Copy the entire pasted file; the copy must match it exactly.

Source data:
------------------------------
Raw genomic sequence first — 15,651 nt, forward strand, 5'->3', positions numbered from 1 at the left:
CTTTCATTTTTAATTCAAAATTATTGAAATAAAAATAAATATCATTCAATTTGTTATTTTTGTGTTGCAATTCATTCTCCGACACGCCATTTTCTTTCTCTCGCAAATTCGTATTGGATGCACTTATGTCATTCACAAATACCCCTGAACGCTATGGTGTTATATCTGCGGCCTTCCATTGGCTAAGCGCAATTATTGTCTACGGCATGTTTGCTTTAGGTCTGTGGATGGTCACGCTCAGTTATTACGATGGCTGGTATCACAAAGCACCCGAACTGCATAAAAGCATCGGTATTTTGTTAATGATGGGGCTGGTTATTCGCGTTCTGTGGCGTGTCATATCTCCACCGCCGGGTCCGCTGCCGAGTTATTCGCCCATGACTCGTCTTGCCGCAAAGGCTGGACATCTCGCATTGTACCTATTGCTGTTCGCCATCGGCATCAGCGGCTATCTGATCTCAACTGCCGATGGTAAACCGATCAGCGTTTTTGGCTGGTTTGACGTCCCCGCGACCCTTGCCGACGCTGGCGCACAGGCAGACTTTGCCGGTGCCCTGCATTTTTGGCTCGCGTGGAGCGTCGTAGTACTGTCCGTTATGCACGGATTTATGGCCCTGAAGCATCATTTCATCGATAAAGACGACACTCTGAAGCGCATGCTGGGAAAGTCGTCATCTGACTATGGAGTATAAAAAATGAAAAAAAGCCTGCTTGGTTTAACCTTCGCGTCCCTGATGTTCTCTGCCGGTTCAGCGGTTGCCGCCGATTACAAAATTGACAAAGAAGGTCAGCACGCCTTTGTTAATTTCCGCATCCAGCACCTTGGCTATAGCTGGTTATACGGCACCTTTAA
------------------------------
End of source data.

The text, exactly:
Raw genomic sequence first — 15,651 nt, forward strand, 5'->3', positions numbered from 1 at the left:
CTTTCATTTTTAATTCAAAATTATTGAAATAAAAATAAATATCATTCAATTTGTTATTTTTGTGTTGCAATTCATTCTCCGACACGCCATTTTCTTTCTCTCGCAAATTCGTATTGGATGCACTTATGTCATTCACAAATACCCCTGAACGCTATGGTGTTATATCTGCGGCCTTCCATTGGCTAAGCGCAATTATTGTCTACGGCATGTTTGCTTTAGGTCTGTGGATGGTCACGCTCAGTTATTACGATGGCTGGTATCACAAAGCACCCGAACTGCATAAAAGCATCGGTATTTTGTTAATGATGGGGCTGGTTATTCGCGTTCTGTGGCGTGTCATATCTCCACCGCCGGGTCCGCTGCCGAGTTATTCGCCCATGACTCGTCTTGCCGCAAAGGCTGGACATCTCGCATTGTACCTATTGCTGTTCGCCATCGGCATCAGCGGCTATCTGATCTCAACTGCCGATGGTAAACCGATCAGCGTTTTTGGCTGGTTTGACGTCCCCGCGACCCTTGCCGACGCTGGCGCACAGGCAGACTTTGCCGGTGCCCTGCATTTTTGGCTCGCGTGGAGCGTCGTAGTACTGTCCGTTATGCACGGATTTATGGCCCTGAAGCATCATTTCATCGATAAAGACGACACTCTGAAGCGCATGCTGGGAAAGTCGTCATCTGACTATGGAGTATAAAAAATGAAAAAAAGCCTGCTTGGTTTAACCTTCGCGTCCCTGATGTTCTCTGCCGGTTCAGCGGTTGCCGCCGATTACAAAATTGACAAAGAAGGTCAGCACGCCTTTGTTAATTTCCGCATCCAGCACCTTGGCTATAGCTGGTTATACGGCACCTTTAA